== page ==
Ravachol spent his life as a sort of criminal jack-of-all-trades—smuggler, counterfeiter, grave-robber, murderer, bomber—and then, at the end of that career, was made a secular saint, “the violent Christ of anarchy.” And he was hardly the only one of the illegalists and attentateurs who was subsequently mythologized. Indeed, in the long war between anarchists and the agents of capitalism and the state, mythology has been a tool used on both sides. The items collected here are drawn from that war and are part of a literature in which history and myth are often inextricable. The collection includes items previously contained in the archives Relics of Saint-Ravachol and A Beautiful Nihilist.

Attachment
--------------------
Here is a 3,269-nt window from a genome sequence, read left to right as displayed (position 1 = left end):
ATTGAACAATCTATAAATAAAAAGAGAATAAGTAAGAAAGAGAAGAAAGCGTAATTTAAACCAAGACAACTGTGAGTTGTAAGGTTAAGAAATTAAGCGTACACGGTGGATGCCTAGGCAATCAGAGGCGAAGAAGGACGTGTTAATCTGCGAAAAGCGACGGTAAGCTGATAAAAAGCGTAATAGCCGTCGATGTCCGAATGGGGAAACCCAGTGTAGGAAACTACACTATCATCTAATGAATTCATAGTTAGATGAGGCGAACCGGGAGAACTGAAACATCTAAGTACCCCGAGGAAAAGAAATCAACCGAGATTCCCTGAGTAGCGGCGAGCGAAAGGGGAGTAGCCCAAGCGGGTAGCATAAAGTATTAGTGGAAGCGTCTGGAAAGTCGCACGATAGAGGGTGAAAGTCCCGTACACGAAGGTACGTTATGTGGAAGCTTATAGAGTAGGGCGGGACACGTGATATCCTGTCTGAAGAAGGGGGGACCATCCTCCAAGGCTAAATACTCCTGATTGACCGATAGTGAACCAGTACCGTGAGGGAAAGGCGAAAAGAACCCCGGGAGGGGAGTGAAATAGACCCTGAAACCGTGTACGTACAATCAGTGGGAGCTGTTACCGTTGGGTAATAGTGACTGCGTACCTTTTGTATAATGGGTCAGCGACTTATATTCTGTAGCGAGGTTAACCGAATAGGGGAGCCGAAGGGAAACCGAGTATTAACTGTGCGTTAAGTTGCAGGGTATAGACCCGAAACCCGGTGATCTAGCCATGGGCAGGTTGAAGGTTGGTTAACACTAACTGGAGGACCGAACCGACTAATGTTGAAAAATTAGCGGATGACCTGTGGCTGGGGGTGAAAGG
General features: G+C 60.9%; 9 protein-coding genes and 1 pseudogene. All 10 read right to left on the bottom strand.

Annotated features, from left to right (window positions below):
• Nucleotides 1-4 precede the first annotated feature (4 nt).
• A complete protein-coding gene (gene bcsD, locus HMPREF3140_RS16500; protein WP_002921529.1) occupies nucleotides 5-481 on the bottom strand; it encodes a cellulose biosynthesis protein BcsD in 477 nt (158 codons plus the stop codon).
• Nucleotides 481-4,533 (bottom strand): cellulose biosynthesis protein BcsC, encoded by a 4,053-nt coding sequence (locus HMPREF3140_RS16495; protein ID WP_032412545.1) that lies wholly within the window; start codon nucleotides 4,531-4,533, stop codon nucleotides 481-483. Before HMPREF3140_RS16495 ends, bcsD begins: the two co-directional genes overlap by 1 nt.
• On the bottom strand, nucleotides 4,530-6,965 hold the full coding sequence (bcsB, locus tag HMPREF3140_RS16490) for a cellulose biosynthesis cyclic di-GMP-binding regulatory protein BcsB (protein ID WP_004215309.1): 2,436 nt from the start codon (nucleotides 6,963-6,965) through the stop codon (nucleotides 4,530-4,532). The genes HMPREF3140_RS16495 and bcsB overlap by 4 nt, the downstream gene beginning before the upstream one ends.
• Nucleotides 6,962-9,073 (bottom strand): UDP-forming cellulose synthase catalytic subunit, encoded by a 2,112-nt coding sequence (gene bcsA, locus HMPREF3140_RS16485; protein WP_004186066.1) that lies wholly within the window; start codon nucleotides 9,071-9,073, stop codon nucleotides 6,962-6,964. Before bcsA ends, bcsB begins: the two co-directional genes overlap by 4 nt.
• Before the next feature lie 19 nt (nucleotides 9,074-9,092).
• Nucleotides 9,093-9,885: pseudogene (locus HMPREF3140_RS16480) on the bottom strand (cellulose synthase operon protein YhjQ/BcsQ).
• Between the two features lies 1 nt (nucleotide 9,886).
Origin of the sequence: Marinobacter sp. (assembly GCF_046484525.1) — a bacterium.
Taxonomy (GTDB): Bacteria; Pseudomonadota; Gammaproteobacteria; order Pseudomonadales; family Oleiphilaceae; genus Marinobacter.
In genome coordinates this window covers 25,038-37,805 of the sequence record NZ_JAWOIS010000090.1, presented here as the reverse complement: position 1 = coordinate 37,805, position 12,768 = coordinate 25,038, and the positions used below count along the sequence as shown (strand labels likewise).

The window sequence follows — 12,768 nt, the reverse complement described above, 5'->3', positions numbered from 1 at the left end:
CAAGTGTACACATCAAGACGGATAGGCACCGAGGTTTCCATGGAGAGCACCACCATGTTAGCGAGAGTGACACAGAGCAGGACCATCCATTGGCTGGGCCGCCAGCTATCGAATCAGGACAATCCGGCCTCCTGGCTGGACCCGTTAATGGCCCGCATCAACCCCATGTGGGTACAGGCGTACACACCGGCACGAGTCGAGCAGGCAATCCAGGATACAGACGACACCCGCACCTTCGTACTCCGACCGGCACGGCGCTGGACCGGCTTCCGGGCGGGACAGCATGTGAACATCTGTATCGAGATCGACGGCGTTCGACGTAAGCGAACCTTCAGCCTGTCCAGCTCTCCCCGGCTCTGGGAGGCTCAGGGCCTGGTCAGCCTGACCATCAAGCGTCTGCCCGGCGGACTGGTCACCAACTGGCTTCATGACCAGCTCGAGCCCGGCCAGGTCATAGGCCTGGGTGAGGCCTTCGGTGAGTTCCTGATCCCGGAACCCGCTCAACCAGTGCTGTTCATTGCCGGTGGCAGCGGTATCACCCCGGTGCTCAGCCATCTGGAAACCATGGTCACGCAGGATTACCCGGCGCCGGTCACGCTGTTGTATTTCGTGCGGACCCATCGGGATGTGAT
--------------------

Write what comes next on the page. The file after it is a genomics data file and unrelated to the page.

Today or Tomorrow. Louise Michel Everything is good that strikes or stings. So much the better if these bandits have finished their work. The scaffold has started the party, and the fire will beat its […]
As a companion to the Frondeuse series, I’ve assembled a collection featuring Stepniak’s “A Female Nihilist,” an account of the life of Olga Liubatovitch, together with a selection of poems and popular journalism relating to […]